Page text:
Posted on: Thu 28 Jun 2012

Fernando Torres and Juan Mata were unused substitutes as holders Spain booked their place in the final of Euro 2012, beating Portugal 4-2 on penalties after 120 minutes of football had failed to separate the two teams.

Cesc Fabregas was the eventual hero, scoring the decisive kick after the sides had played out a goalless draw and keeping his nation's hopes of becoming the first side to retain the trophy alive.

Alvaro Negredo was chosen to lead the Spanish attack, but the Sevilla striker was a peripheral figure for much of the game as Vicente Del Bosque's side struggled to find any rhythm and fluidity in their play, before being replaced by Fabregas midway through the second half.

Raul Meireles, meanwhile, started for Portugal and went about his work quietly but effectively, closing down spaces, pressing the Spain midfielders and breaking up the play throughout the course of the game.

As a spectacle, the match itself was a major disappointment, with clear-cut opportunities at both ends few and far between.

Cristiano Ronaldo who, along with his former Manchester United teammate Nani, was Portugal's biggest threat, came closest to breaking the deadlock in the first half, drilling a left-footed effort inches past the post, while at the other end Andres Iniesta saw his floater drop just over the bar.

It was a similar story after the break, with both teams huffing and puffing without ever really looking like scoring.

Along with Negredo, both David Silva and Xavi were withdrawn by Del Bosque, with Jesus Navas and Pedro entering the fray in order to inject some pace in the wide areas.

For Portugal, Ronaldo, so often hailed as a dead-ball specialist, wasted a whole host of free-kicks, sending them either straight into the wall or, on a couple of occasions, high into the stands.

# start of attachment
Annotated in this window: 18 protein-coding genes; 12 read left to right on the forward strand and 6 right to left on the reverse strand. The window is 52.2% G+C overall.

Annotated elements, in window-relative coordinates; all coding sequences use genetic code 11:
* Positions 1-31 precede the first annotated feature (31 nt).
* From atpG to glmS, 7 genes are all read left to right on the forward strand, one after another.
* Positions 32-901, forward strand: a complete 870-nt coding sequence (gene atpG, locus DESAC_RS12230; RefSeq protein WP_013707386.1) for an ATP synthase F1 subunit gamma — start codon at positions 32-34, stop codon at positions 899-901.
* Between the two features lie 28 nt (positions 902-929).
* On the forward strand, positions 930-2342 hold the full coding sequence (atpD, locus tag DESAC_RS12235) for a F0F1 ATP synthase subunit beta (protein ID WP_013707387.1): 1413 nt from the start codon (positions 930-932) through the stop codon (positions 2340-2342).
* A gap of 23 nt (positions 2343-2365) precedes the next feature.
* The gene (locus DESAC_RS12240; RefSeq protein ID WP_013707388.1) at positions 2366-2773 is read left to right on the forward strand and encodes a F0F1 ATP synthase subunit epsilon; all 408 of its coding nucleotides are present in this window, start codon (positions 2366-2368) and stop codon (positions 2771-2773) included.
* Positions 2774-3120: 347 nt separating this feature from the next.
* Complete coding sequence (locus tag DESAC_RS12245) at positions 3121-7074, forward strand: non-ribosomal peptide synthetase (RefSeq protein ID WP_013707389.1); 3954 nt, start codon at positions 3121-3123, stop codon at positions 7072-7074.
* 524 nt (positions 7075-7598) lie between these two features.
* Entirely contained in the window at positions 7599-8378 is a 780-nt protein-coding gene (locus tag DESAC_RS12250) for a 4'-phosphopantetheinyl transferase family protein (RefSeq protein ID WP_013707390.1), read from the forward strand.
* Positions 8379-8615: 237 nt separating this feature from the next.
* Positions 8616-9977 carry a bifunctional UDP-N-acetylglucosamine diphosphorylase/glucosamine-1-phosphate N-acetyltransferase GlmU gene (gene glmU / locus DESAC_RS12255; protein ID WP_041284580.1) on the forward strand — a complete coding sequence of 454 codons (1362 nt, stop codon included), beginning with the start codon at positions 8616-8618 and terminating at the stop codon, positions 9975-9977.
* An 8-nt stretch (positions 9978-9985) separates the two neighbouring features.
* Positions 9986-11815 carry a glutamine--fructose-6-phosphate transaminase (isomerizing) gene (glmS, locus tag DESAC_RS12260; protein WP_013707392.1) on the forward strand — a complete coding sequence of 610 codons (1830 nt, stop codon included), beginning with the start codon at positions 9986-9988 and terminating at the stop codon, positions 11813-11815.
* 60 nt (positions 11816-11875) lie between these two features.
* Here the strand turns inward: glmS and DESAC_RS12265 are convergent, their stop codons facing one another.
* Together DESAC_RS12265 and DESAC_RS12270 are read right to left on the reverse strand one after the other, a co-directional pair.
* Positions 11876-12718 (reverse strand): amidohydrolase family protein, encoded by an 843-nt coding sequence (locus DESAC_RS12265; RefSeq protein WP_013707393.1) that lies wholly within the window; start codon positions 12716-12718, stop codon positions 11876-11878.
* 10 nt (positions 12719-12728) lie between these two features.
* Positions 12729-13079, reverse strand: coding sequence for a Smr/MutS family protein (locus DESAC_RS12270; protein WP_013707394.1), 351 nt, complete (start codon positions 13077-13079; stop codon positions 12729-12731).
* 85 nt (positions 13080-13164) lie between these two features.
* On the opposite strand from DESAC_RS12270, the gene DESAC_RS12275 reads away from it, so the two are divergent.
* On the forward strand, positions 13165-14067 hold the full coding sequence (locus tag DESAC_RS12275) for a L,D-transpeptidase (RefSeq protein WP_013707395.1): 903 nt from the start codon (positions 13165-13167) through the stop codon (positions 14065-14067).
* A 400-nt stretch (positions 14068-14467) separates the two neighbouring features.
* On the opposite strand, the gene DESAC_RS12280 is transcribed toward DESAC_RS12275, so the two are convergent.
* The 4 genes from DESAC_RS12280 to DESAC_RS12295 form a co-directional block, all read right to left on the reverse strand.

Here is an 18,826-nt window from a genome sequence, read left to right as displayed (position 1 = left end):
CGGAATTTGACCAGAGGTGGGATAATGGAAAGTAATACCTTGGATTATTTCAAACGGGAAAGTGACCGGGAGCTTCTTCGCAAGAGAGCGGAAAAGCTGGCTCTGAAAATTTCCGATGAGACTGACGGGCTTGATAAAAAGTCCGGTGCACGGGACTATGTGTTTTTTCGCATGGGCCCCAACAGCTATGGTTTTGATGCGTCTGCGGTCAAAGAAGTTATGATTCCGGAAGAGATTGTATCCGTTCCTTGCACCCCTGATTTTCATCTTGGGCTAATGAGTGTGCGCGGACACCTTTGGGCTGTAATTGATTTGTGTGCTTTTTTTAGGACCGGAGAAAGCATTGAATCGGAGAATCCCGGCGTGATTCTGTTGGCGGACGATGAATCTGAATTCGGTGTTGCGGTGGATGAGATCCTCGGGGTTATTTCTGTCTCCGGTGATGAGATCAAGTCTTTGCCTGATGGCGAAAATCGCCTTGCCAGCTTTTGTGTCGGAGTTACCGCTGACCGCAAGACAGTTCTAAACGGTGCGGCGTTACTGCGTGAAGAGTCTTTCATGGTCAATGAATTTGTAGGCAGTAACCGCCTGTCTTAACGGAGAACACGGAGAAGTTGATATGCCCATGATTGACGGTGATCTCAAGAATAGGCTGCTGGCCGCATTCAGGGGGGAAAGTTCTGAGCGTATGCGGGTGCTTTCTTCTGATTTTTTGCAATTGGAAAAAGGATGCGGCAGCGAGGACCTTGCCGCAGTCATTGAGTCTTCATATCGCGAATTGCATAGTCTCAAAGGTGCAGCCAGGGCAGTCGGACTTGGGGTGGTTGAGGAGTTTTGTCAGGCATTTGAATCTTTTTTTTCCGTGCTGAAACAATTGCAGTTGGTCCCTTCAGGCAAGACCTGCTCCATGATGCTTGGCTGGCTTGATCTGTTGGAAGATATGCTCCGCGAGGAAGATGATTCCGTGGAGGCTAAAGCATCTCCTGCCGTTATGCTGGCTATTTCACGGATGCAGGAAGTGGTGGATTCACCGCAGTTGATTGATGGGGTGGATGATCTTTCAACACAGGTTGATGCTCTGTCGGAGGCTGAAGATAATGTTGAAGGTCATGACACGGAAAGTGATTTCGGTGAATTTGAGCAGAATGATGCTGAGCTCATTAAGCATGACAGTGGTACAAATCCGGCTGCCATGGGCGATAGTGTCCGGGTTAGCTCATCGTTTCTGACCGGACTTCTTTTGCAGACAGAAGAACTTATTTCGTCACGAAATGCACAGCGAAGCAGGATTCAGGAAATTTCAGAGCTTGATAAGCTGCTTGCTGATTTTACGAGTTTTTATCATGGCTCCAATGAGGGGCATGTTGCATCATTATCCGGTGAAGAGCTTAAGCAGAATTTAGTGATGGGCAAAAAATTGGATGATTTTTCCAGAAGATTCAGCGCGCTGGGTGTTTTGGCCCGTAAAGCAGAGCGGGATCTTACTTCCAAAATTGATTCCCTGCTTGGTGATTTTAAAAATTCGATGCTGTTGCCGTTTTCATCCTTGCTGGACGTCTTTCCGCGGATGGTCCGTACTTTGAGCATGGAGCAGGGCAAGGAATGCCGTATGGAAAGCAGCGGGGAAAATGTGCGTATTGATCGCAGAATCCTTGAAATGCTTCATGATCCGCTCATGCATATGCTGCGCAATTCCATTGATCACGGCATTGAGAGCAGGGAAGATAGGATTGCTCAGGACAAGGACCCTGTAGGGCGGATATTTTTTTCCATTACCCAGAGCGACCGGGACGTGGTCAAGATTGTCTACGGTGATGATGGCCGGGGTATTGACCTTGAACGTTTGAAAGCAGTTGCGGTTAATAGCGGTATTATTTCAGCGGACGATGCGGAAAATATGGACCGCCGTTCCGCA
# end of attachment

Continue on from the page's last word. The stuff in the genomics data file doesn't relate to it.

The Real Madrid man then spurned a glorious opportunity to win the game in the 89th minute, when he took a Meireles pass in his stride before blasting wastefully over the bar.

It was Spain who began to turn the screw in extra-time, and Iniesta almost broke the deadlock when he connected with a Jordi Alba cross from close-range, only to see Rui Patricio make a fantastic save, while a minute later Sergio Ramos fizzed a free-kick inches over the bar.

Patricio was called upon again in the second period of extra-time, saving low down to his right to deny the substitute Navas, as Meireles, who had worked tirelessly throughout, was replaced by Silvestre Varela.

Xabi Alonso was first up in the shoot-out, and the man who scored from the spot in the quarter-final against France, saw his strike well saved by Patricio.

Joao Moutinho was entrusted with taking Portugal's first kick, but Iker Casillas was equal to it, before Iniesta gave Spain the lead, calmly rolling his effort into the bottom corner.

Pepe levelled by beating his Real Madrid teammate Casillas, while Gerard Pique restored Spain's advantage with the next kick.

Nani was up next for Portugal and dispatched his effort with aplomb, firing into the roof of the net, before Ramos cooly dinked his kick beyond Patricio to make it 3-2.

Bruno Alves then handed Spain the initiative by crashing his strike against the bar, meaning Fabregas only had to convert his kick to send the holders through, and the Barcelona man duly obliged.